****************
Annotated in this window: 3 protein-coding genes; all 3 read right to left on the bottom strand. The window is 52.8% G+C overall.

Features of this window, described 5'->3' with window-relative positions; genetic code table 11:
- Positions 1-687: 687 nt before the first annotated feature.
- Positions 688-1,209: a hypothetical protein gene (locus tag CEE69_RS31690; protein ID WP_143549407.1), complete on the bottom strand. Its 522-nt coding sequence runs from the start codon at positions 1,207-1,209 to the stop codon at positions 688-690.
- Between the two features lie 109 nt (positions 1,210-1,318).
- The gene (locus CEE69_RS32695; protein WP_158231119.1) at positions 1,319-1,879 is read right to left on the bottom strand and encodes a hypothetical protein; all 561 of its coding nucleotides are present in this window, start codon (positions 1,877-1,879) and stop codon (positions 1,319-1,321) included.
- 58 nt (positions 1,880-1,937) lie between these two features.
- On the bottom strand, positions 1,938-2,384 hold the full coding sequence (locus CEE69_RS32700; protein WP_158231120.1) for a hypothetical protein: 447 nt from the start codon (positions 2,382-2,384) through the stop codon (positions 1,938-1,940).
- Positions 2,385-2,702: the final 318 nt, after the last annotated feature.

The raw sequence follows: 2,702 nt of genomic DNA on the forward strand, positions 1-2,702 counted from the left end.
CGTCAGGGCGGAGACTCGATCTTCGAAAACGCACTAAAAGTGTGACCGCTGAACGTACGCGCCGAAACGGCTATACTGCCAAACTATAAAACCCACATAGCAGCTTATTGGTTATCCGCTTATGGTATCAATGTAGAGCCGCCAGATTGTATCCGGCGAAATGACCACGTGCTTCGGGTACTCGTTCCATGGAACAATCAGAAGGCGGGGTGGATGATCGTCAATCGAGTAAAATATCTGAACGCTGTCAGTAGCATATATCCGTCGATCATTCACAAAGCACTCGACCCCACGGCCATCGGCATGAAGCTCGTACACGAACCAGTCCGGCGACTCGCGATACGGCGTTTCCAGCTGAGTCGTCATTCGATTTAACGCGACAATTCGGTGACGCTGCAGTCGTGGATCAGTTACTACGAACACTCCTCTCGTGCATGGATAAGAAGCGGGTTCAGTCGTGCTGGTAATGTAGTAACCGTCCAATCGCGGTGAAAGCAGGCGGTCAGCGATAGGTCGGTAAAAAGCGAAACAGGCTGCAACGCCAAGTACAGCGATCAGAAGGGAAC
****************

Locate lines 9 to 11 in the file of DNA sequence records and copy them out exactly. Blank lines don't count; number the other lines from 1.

- Positions 2,385-2,702: the final 318 nt, after the last annotated feature.

The raw sequence follows: 2,702 nt of genomic DNA on the forward strand, positions 1-2,702 counted from the left end.
CGTCAGGGCGGAGACTCGATCTTCGAAAACGCACTAAAAGTGTGACCGCTGAACGTACGCGCCGAAACGGCTATACTGCCAAACTATAAAACCCACATAGCAGCTTATTGGTTATCCGCTTATGGTATCAATGTAGAGCCGCCAGATTGTATCCGGCGAAATGACCACGTGCTTCGGGTACTCGTTCCATGGAACAATCAGAAGGCGGGGTGGATGATCGTCAATCGAGTAAAATATCTGAACGCTGTCAGTAGCATATATCCGTCGATCATTCACAAAGCACTCGACCCCACGGCCATCGGCATGAAGCTCGTACACGAACCAGTCCGGCGACTCGCGATACGGCGTTTCCAGCTGAGTCGTCATTCGATTTAACGCGACAATTCGGTGACGCTGCAGTCGTGGATCAGTTACTACGAACACTCCTCTCGTGCATGGATAAGAAGCGGGTTCAGTCGTGCTGGTAATGTAGTAACCGTCCAATCGCGGTGAAAGCAGGCGGTCAGCGATAGGTCGGTAAAAAGCGAAACAGGCTGCAACGCCAAGTACAGCGATCAGAAGGGAAC